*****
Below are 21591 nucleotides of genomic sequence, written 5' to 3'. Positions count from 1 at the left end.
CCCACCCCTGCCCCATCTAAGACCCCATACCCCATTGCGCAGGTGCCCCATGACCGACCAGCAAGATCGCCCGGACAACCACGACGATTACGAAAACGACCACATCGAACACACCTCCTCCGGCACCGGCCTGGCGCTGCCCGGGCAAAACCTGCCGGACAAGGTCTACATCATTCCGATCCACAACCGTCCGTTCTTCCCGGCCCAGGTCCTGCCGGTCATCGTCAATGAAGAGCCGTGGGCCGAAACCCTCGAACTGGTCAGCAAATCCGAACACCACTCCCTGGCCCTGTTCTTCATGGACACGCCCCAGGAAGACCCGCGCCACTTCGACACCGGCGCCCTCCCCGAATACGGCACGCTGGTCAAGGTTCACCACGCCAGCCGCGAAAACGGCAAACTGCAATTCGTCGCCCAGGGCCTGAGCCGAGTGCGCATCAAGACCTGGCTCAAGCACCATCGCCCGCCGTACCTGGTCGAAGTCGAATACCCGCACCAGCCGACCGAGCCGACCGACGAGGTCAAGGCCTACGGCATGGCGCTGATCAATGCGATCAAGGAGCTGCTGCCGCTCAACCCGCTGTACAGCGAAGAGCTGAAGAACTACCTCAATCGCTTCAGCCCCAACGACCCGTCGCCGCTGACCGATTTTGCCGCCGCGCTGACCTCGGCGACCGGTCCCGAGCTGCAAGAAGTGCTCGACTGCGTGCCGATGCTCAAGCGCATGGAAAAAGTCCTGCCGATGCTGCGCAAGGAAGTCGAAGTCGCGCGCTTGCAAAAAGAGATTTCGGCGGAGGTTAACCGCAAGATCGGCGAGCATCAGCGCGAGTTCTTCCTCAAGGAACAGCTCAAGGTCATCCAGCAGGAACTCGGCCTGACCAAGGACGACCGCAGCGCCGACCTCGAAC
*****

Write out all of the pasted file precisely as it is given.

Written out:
Below are 21591 nucleotides of genomic sequence, written 5' to 3'. Positions count from 1 at the left end.
CCCACCCCTGCCCCATCTAAGACCCCATACCCCATTGCGCAGGTGCCCCATGACCGACCAGCAAGATCGCCCGGACAACCACGACGATTACGAAAACGACCACATCGAACACACCTCCTCCGGCACCGGCCTGGCGCTGCCCGGGCAAAACCTGCCGGACAAGGTCTACATCATTCCGATCCACAACCGTCCGTTCTTCCCGGCCCAGGTCCTGCCGGTCATCGTCAATGAAGAGCCGTGGGCCGAAACCCTCGAACTGGTCAGCAAATCCGAACACCACTCCCTGGCCCTGTTCTTCATGGACACGCCCCAGGAAGACCCGCGCCACTTCGACACCGGCGCCCTCCCCGAATACGGCACGCTGGTCAAGGTTCACCACGCCAGCCGCGAAAACGGCAAACTGCAATTCGTCGCCCAGGGCCTGAGCCGAGTGCGCATCAAGACCTGGCTCAAGCACCATCGCCCGCCGTACCTGGTCGAAGTCGAATACCCGCACCAGCCGACCGAGCCGACCGACGAGGTCAAGGCCTACGGCATGGCGCTGATCAATGCGATCAAGGAGCTGCTGCCGCTCAACCCGCTGTACAGCGAAGAGCTGAAGAACTACCTCAATCGCTTCAGCCCCAACGACCCGTCGCCGCTGACCGATTTTGCCGCCGCGCTGACCTCGGCGACCGGTCCCGAGCTGCAAGAAGTGCTCGACTGCGTGCCGATGCTCAAGCGCATGGAAAAAGTCCTGCCGATGCTGCGCAAGGAAGTCGAAGTCGCGCGCTTGCAAAAAGAGATTTCGGCGGAGGTTAACCGCAAGATCGGCGAGCATCAGCGCGAGTTCTTCCTCAAGGAACAGCTCAAGGTCATCCAGCAGGAACTCGGCCTGACCAAGGACGACCGCAGCGCCGACCTCGAAC